Saints-Martyrs-des-Damnés Robin Aubert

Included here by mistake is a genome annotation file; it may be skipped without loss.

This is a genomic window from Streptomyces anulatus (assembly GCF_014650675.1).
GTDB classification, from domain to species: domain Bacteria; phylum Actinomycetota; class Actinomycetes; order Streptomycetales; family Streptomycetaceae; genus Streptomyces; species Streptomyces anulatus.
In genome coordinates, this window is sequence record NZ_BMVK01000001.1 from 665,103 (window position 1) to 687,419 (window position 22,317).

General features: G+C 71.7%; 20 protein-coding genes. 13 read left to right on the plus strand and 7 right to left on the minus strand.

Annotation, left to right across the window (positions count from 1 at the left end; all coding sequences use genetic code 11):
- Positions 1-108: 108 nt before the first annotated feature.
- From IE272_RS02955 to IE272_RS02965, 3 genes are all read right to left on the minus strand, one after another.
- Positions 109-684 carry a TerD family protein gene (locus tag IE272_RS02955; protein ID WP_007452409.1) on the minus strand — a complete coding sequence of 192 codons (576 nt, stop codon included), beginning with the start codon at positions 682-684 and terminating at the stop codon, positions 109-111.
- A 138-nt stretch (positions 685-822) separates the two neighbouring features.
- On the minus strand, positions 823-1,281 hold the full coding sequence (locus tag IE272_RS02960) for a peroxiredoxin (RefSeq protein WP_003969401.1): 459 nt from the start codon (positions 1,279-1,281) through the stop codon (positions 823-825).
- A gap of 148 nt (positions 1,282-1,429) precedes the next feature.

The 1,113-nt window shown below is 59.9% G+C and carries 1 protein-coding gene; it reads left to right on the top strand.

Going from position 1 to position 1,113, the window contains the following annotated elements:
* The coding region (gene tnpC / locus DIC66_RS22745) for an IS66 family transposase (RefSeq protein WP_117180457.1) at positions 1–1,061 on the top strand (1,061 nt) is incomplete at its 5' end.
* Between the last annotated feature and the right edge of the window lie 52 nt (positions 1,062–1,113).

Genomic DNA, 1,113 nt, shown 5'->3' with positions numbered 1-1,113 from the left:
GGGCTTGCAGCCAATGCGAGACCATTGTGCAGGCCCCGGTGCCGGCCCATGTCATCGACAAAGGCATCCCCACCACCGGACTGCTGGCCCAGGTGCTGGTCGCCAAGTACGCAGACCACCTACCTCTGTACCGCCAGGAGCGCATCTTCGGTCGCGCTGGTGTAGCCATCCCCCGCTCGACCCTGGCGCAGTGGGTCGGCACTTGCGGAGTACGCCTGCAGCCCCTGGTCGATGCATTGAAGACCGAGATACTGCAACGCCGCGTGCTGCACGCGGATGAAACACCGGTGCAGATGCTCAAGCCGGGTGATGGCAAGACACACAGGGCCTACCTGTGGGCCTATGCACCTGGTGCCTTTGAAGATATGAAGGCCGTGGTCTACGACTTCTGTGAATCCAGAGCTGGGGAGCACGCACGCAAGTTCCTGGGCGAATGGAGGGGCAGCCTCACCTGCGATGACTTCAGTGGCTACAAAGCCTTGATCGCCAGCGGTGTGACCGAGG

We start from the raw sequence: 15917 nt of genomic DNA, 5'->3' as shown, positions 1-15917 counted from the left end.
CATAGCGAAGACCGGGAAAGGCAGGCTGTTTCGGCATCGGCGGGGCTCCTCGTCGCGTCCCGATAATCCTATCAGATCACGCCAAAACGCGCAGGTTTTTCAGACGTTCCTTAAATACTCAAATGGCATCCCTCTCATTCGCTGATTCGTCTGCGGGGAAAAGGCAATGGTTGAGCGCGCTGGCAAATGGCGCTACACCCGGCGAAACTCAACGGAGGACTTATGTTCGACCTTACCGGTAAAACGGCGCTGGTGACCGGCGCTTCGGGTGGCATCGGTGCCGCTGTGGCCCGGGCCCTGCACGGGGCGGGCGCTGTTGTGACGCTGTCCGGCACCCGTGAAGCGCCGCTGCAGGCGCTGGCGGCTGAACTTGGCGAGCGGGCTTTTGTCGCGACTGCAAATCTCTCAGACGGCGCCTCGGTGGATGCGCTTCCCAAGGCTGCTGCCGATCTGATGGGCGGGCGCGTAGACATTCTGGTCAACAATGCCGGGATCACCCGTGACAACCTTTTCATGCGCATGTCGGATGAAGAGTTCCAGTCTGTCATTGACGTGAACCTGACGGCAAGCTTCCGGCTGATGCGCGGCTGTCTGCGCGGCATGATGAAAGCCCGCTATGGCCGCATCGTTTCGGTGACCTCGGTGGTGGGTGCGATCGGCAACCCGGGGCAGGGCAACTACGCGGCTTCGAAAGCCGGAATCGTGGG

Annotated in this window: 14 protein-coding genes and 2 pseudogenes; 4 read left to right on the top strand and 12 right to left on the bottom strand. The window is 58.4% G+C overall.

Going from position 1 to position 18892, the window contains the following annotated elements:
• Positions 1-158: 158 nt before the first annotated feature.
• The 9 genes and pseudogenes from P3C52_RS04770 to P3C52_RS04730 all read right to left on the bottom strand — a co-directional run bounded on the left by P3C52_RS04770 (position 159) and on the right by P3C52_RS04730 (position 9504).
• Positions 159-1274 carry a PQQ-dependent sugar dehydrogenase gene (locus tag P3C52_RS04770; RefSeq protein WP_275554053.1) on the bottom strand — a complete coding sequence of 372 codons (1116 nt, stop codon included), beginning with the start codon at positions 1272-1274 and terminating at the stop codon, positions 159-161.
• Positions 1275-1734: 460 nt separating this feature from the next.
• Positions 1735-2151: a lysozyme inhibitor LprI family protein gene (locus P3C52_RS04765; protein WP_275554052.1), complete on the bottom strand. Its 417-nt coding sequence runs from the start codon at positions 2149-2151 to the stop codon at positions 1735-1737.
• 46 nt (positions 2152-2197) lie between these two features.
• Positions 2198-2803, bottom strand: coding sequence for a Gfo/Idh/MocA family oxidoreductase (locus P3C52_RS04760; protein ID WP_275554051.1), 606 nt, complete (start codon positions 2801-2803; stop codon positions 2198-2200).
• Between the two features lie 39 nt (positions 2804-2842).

Flavien Juste (François Chenier), a tabloid reporter, is sent with his photographer friend Armand (Patrice Robitaille) to a small town where people consistently disappear. Soon after they arrive and check into the creepy hotel run by two equally creepy sisters, Armand disappears. After an extensive search, Flavien returns to find there's no record of them ever having checked in. And so begins this surreal French Canadian mystery. Saints-Martyrs-des-Damnés contains some of the most original and startling images in recent Canadian film. Two lovers float through the streets as a teddy bear comes to life, and ethereal light is dragged down the screen as a man in a black hat commits a bloody crime. Sound contrived? It's not. And you'll see these sights, provided you can labour through the story. The first half of the film is confusing and not enough signifiers are used to tell us we're in some sort of dream state. David Lynch used a curtain in Blue Velvet and a pillow in Mulholland Drive. We assume we're in the land of realism because we haven't been told otherwise. Though an out of focus woman sings a lullaby as our protagonist wakes up in a car at the outset, these images could easily be reality and memory. And speaking of Mr. Lynch, his touches are everywhere. The first half of the film reeks of trying to be just like him, from the pompadour-red murderous locals all the way to a log town drinking establishment with a single female performer (Twin Peaks, anyone?). Want my advice? Surrender. Walk in knowing it won't make much sense on your first viewing. And once you're past the first half sit back and watch as the imagery becomes more incredible by the scene. (Max/Christal)